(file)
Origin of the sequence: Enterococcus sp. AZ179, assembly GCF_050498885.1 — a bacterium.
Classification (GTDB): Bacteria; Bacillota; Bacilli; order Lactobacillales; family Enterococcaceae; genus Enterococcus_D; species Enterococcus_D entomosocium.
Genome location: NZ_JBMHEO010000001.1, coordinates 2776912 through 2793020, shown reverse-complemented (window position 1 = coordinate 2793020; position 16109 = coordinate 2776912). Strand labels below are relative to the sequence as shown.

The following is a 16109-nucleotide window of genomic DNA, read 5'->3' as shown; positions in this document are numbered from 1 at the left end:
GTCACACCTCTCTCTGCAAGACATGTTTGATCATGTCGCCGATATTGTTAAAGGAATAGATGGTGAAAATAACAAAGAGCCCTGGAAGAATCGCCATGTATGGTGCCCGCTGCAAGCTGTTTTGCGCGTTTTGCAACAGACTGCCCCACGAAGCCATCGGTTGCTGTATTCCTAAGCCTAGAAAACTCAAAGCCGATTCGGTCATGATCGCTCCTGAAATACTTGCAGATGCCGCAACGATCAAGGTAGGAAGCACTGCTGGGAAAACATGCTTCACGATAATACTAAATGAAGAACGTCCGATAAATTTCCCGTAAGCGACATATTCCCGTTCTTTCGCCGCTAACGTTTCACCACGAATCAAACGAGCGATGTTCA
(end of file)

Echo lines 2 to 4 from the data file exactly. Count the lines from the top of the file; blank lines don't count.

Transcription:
Classification (GTDB): Bacteria; Bacillota; Bacilli; order Lactobacillales; family Enterococcaceae; genus Enterococcus_D; species Enterococcus_D entomosocium.
Genome location: NZ_JBMHEO010000001.1, coordinates 2776912 through 2793020, shown reverse-complemented (window position 1 = coordinate 2793020; position 16109 = coordinate 2776912). Strand labels below are relative to the sequence as shown.

The following is a 16109-nucleotide window of genomic DNA, read 5'->3' as shown; positions in this document are numbered from 1 at the left end: